The researchers argue that because any website can create a cache on the user's computer and, in some browsers, do so without that user's explicit permission, an attacker could set up a fake log-in page to a site such as a social networking or e-commerce site. Such a fake page could then be used to steal the user's credentials.
Other researchers were divided about the value of this finding.
"It's an interesting twist but it does not seem to offer network attackers any additional advantage beyond what they can already achieve," wrote Chris Evans on the Full Disclosure mailing list. Evans is the creator of the Very Secure File Transfer Protocol (vsftp) software.
Dan Kaminsky, chief scientist of the security research firm Recursion Ventures, agreed that this work is a continuation of attacks developed before HTML5. "Browsers don't just request content, render it, and throw it away. They also store it for later use ... Lavakumar is observing that the next-generation caching technologies suffer this same trait," he said, in an email interview.
Critics agreed that this attack would rely on a site not using Secure Sockets Layer (SSL) to encrypt data between the browser and Web page server, which is commonly practiced. But even if this work did not unearth a new type of vulnerability, it does show that an old vulnerability can be reused in this new environment.
Johnson says that, with HTML5, many of the new features constitute threats on their own, due to how they increase the number of ways an attacker could harness the user's browser to do harm of some sort.
"For years security has focused on vulnerabilities -- buffer overflows, SQL injection attacks. We patch them, we fix them, we monitor them," Johnson said. But in HTML5's case, it is often the features themselves "that can be used to attack to us," he said.
As an example, Johnson points to Google's Gmail, which is an early user of HTML5's local storage capabilities. Before HTML5, an attacker may have had to steal cookies off a machine and decode them to get the password for an online email service. Now, the attacker needs only to gain entry into the user's browser, where Gmail stories a copy of the inbox.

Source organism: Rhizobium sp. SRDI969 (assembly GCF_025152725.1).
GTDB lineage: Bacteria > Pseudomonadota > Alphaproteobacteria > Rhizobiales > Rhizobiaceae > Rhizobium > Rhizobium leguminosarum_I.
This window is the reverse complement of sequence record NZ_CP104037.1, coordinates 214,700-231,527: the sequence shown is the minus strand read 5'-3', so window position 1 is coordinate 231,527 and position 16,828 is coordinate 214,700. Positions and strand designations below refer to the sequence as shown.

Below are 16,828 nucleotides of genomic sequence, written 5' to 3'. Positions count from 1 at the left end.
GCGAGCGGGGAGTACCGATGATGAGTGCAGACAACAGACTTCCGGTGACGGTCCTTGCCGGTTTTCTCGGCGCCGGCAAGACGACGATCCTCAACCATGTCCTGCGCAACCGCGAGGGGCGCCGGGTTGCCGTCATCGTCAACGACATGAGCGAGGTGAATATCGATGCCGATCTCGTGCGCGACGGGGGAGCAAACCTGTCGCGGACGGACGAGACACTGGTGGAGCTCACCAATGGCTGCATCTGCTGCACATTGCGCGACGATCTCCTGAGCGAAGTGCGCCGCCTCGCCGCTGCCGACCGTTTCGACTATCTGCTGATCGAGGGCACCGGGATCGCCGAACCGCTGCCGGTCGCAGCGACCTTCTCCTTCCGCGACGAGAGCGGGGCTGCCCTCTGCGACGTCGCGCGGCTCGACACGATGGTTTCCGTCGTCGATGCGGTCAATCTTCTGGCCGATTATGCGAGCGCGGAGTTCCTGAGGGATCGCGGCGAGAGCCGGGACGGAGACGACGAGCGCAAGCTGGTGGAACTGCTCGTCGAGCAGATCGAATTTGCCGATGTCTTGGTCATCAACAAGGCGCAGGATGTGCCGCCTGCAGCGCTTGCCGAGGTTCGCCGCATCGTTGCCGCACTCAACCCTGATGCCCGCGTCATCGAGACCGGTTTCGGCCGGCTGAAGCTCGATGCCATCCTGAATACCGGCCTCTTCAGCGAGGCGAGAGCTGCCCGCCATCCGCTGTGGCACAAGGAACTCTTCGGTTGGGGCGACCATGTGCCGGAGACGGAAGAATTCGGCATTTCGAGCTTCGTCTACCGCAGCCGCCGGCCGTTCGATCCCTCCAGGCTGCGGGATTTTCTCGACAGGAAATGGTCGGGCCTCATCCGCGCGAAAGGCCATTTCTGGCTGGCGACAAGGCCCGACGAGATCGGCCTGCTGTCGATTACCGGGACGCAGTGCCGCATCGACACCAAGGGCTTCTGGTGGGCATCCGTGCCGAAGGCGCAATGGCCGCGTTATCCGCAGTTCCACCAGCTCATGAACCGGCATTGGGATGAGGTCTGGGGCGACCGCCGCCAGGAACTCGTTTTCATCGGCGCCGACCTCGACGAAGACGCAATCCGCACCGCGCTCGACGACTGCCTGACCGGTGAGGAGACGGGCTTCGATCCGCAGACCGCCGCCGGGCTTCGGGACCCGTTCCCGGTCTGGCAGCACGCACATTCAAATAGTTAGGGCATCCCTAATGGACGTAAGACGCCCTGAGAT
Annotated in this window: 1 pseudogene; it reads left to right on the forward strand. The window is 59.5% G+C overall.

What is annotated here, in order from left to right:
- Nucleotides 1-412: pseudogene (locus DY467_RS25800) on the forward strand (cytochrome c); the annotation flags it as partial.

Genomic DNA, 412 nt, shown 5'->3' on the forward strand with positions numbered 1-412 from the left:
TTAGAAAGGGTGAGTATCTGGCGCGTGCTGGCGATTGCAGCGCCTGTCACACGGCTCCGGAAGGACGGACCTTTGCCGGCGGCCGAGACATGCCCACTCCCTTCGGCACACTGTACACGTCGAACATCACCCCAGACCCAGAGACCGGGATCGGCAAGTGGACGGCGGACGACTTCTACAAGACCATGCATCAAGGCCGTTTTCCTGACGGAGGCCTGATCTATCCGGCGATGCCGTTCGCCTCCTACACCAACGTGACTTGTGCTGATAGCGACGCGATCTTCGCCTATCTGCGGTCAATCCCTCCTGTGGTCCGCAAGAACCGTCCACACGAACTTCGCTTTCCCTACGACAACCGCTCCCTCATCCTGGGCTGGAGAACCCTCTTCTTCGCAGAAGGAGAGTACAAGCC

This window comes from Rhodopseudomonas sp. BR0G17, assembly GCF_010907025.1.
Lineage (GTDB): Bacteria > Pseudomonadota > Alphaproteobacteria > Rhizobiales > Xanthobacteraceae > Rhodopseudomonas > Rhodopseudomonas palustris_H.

"These feature sets are scary," he said. "If I can find a flaw in your Web application and inject HTML5 code, I can modify your site and hide things I don't want you to see."
With local storage, an attacker can read data from your browser or insert other data there without your knowledge. With geolocation, an attacker can determine your location without your knowledge. With the new version of Cascading Style Sheets (CSS), an attacker can control what elements of a CSS-enhanced page you can see. The HTML5 WebSocket supplies a network communication stack to the browser, which could be misused for surreptitious backdoor communications.
This is not to say that the browser makers are oblivious to this issue. Even as they work to add in the support for the new standards, they are looking at ways to prevent their misuse. At the Usenix symposium, Stamm noted some of the techniques that the Firefox team is exploring to mitigate damage that could be done with these new technologies.
For instance, they are working on an alternative plug-in platform, called JetPack, that would keep tighter control of what actions a plug-in could execute. "If we have complete control of the [application programming interface], we're able to say, 'This add-on is requesting access to Paypal.com, would you allow it?'" Stamm said.
JetPack may also use a declarative security model, in which the plug-in must declare to the browser each action it intends to undertake. The browser then would monitor the plug-in to ensure it stays within these parameters.
Still, whether browser makers can do enough to secure HTML5 remains to be seen, critics contend.
"The enterprise has to start evaluating whether it is worth these features to roll out the new browsers," Johnson said. "This is one of the few times you may hear 'You know, maybe [Internet Explorer]6 was better.'"